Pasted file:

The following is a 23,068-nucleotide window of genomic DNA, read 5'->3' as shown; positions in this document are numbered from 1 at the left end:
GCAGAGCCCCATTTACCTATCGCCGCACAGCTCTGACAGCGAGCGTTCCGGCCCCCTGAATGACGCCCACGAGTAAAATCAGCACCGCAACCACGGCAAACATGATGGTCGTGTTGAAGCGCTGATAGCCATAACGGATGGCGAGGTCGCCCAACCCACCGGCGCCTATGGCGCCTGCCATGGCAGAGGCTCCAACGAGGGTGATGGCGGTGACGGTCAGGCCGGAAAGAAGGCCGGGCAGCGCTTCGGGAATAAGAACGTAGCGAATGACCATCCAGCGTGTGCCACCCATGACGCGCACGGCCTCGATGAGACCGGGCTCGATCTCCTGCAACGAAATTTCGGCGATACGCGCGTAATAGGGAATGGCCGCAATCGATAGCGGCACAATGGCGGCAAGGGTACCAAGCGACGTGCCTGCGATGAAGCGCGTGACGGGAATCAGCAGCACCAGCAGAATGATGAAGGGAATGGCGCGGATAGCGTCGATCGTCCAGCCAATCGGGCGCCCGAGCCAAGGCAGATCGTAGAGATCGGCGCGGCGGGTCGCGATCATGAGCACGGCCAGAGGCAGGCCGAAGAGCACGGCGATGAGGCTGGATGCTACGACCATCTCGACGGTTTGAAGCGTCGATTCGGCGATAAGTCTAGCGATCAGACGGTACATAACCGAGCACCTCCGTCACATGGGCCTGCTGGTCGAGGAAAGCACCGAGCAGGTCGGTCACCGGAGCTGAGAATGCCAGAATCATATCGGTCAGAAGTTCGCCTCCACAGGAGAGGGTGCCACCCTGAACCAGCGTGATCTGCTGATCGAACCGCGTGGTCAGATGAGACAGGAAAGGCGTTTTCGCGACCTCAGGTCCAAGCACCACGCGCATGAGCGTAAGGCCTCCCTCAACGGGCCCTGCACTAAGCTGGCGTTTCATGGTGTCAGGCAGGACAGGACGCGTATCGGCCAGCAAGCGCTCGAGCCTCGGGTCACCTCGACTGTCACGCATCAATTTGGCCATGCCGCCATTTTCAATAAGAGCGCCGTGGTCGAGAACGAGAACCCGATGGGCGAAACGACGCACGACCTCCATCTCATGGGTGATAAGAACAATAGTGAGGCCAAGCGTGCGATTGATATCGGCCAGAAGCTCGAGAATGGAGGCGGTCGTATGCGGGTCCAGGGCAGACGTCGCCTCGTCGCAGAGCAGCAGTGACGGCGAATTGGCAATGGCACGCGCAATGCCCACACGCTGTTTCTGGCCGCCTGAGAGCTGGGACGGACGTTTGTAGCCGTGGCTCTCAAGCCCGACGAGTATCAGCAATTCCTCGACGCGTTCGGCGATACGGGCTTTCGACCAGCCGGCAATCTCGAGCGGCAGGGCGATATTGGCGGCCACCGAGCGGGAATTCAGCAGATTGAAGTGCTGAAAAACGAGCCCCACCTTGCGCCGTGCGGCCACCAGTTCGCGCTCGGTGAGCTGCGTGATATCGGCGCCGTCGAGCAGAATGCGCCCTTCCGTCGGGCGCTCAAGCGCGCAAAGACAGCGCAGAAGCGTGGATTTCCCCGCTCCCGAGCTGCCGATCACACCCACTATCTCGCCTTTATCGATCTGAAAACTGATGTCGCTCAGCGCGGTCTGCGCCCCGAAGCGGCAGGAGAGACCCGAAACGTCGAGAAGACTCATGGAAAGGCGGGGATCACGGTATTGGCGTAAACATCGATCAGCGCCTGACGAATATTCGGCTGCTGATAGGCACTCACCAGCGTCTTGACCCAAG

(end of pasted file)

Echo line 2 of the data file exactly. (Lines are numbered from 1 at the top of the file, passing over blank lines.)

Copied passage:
GCAGAGCCCCATTTACCTATCGCCGCACAGCTCTGACAGCGAGCGTTCCGGCCCCCTGAATGACGCCCACGAGTAAAATCAGCACCGCAACCACGGCAAACATGATGGTCGTGTTGAAGCGCTGATAGCCATAACGGATGGCGAGGTCGCCCAACCCACCGGCGCCTATGGCGCCTGCCATGGCAGAGGCTCCAACGAGGGTGATGGCGGTGACGGTCAGGCCGGAAAGAAGGCCGGGCAGCGCTTCGGGAATAAGAACGTAGCGAATGACCATCCAGCGTGTGCCACCCATGACGCGCACGGCCTCGATGAGACCGGGCTCGATCTCCTGCAACGAAATTTCGGCGATACGCGCGTAATAGGGAATGGCCGCAATCGATAGCGGCACAATGGCGGCAAGGGTACCAAGCGACGTGCCTGCGATGAAGCGCGTGACGGGAATCAGCAGCACCAGCAGAATGATGAAGGGAATGGCGCGGATAGCGTCGATCGTCCAGCCAATCGGGCGCCCGAGCCAAGGCAGATCGTAGAGATCGGCGCGGCGGGTCGCGATCATGAGCACGGCCAGAGGCAGGCCGAAGAGCACGGCGATGAGGCTGGATGCTACGACCATCTCGACGGTTTGAAGCGTCGATTCGGCGATAAGTCTAGCGATCAGACGGTACATAACCGAGCACCTCCGTCACATGGGCCTGCTGGTCGAGGAAAGCACCGAGCAGGTCGGTCACCGGAGCTGAGAATGCCAGAATCATATCGGTCAGAAGTTCGCCTCCACAGGAGAGGGTGCCACCCTGAACCAGCGTGATCTGCTGATCGAACCGCGTGGTCAGATGAGACAGGAAAGGCGTTTTCGCGACCTCAGGTCCAAGCACCACGCGCATGAGCGTAAGGCCTCCCTCAACGGGCCCTGCACTAAGCTGGCGTTTCATGGTGTCAGGCAGGACAGGACGCGTATCGGCCAGCAAGCGCTCGAGCCTCGGGTCACCTCGACTGTCACGCATCAATTTGGCCATGCCGCCATTTTCAATAAGAGCGCCGTGGTCGAGAACGAGAACCCGATGGGCGAAACGACGCACGACCTCCATCTCATGGGTGATAAGAACAATAGTGAGGCCAAGCGTGCGATTGATATCGGCCAGAAGCTCGAGAATGGAGGCGGTCGTATGCGGGTCCAGGGCAGACGTCGCCTCGTCGCAGAGCAGCAGTGACGGCGAATTGGCAATGGCACGCGCAATGCCCACACGCTGTTTCTGGCCGCCTGAGAGCTGGGACGGACGTTTGTAGCCGTGGCTCTCAAGCCCGACGAGTATCAGCAATTCCTCGACGCGTTCGGCGATACGGGCTTTCGACCAGCCGGCAATCTCGAGCGGCAGGGCGATATTGGCGGCCACCGAGCGGGAATTCAGCAGATTGAAGTGCTGAAAAACGAGCCCCACCTTGCGCCGTGCGGCCACCAGTTCGCGCTCGGTGAGCTGCGTGATATCGGCGCCGTCGAGCAGAATGCGCCCTTCCGTCGGGCGCTCAAGCGCGCAAAGACAGCGCAGAAGCGTGGATTTCCCCGCTCCCGAGCTGCCGATCACACCCACTATCTCGCCTTTATCGATCTGAAAACTGATGTCGCTCAGCGCGGTCTGCGCCCCGAAGCGGCAGGAGAGACCCGAAACGTCGAGAAGACTCATGGAAAGGCGGGGATCACGGTATTGGCGTAAACATCGATCAGCGCCTGACGAATATTCGGCTGCTGATAGGCACTCACCAGCGTCTTGACCCAAG